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J Pharmacol Exp Ther. 1999 Feb;288(2):699-709.

Sensitization of amphetamine-induced stereotyped behaviors during the acute response.

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1
Department of Psychiatry, School of Medicine, University of California, San Diego, La Jolla 92093, USA. rkuczenski@ucsd.edu

Abstract

The quantitative and qualitative features of the behavioral response to amphetamine-like stimulants in rats can be dissociated from the dopamine response. This dissociation is particularly evident in the temporal profiles of the extracellular dopamine and stereotypy responses to higher doses of amphetamine. One possible mechanism contributing to this temporal dissociation is that during the acute response to amphetamine, dopamine receptor mechanisms are enhanced such that stereotyped behaviors can be supported by synaptic concentrations of dopamine which are not sufficient to initiate these behaviors. To further explore the dynamics of stimulant sensitivity during the acute response, we examined the behavioral and extracellular dopamine responses to a low, nonstereotypy-producing dose of amphetamine (0.5 mg/kg) at various times after an acute, priming injection of 4.0 mg/kg when stereotypies had subsided and extracellular dopamine was approaching predrug baseline levels. The low-dose challenge produced intense stereotypies although the regional dopamine responses were not significantly different from control animals. Blockade of the expression of stereotypies during the priming response by the D2 antagonist haloperidol or the D1 antagonist SCH 23390 prevented the expression of an enhanced stereotypy response to the challenge injection. Our results suggest that an exposure to amphetamine results in a rapid sensitization of the stereotypy response which does not involve changes in the extracellular dopamine response but requires activation of dopamine receptors. Such a mechanism may be significantly implicated during binge patterns of stimulant abuse and may also play a role in the sensitization associated with repeated amphetamine administration.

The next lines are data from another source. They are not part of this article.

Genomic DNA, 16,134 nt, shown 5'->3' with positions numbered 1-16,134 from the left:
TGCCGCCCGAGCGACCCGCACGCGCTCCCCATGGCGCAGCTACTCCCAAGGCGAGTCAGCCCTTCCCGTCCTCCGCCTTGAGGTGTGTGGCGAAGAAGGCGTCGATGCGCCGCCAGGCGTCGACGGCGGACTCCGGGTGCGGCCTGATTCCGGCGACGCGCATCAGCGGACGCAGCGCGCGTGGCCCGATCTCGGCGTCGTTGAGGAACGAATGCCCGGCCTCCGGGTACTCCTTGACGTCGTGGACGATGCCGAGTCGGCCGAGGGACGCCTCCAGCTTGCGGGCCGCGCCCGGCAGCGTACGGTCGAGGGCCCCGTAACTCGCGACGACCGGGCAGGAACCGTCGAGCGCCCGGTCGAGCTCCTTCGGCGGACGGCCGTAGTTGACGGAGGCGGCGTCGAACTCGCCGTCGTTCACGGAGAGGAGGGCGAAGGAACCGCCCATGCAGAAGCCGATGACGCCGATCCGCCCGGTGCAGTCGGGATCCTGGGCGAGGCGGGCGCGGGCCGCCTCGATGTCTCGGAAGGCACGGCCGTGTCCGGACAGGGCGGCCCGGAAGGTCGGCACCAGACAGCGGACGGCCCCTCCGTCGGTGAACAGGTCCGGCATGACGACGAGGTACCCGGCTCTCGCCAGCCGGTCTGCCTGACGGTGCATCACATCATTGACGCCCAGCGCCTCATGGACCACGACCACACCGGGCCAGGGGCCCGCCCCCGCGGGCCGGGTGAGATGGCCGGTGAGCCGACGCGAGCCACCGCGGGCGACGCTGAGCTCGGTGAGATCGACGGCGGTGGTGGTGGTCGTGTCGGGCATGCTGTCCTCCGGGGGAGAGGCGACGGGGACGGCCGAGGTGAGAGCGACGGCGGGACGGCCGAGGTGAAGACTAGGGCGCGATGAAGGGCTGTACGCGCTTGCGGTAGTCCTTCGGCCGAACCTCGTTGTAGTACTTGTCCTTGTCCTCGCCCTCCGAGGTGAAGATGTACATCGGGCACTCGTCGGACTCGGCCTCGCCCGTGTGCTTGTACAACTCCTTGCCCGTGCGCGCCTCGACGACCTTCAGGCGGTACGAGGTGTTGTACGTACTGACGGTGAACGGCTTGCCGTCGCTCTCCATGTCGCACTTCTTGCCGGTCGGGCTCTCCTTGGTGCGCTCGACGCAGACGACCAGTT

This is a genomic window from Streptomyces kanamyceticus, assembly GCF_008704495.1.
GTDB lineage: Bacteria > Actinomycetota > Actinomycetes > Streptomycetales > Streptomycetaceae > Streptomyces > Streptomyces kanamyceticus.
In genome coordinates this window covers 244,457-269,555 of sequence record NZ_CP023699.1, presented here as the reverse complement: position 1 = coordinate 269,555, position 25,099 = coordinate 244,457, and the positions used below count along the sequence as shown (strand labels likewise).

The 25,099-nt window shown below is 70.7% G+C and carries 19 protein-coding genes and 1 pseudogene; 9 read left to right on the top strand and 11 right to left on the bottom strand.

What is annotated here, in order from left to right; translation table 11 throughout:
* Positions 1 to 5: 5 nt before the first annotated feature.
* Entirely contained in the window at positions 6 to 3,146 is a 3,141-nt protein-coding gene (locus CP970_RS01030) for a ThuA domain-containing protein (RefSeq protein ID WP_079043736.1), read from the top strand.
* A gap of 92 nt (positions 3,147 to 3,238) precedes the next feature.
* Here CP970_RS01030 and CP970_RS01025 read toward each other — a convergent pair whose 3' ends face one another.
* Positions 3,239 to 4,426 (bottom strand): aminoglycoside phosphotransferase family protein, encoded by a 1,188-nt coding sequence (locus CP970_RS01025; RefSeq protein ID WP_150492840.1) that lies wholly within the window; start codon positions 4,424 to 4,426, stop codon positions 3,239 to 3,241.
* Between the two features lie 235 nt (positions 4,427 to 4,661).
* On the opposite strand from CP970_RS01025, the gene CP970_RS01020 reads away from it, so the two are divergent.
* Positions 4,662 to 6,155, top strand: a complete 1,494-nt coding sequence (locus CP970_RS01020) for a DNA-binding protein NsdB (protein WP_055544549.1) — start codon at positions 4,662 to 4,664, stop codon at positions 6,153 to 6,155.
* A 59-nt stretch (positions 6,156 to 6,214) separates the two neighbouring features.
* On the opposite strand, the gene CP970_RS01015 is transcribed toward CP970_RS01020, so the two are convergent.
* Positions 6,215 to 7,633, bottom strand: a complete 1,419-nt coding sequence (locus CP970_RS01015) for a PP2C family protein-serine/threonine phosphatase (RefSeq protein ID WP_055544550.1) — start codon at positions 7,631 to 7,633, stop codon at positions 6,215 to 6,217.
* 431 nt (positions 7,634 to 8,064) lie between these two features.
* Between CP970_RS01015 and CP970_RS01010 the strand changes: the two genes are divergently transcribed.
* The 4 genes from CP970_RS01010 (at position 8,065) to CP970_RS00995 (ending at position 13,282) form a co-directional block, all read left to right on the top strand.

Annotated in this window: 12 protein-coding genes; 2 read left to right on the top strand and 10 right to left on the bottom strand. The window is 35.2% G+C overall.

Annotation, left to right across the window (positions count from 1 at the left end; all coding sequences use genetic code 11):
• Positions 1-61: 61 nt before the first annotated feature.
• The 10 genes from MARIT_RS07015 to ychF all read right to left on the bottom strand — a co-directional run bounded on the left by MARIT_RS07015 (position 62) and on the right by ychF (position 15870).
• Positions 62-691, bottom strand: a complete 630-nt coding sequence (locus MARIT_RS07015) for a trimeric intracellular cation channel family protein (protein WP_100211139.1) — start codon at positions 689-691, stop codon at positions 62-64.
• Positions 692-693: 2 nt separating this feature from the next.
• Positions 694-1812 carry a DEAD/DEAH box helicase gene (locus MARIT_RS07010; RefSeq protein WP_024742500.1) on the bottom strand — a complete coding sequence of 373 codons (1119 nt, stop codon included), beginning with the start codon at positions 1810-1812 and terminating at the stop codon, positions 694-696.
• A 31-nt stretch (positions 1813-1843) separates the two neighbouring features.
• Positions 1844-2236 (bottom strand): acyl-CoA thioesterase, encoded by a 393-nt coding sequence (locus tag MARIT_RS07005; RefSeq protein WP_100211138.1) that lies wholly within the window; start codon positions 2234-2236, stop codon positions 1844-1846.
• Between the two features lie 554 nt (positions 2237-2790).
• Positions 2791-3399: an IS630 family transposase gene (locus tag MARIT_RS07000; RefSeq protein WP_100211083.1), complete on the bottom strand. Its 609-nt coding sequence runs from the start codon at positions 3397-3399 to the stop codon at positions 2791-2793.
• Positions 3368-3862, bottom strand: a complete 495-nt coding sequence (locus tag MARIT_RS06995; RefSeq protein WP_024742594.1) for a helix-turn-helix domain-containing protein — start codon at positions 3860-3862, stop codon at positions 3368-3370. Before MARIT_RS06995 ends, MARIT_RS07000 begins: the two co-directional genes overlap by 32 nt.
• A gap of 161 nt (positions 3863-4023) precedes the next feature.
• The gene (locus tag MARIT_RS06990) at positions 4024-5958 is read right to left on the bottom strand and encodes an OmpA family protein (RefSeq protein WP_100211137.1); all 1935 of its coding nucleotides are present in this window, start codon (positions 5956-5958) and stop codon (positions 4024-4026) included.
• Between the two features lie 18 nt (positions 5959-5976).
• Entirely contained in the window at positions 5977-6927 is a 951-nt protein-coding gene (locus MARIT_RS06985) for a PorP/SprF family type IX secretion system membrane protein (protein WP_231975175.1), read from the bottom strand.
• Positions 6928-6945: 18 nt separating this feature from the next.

PMID:
9918578
[Indexed for MEDLINE]
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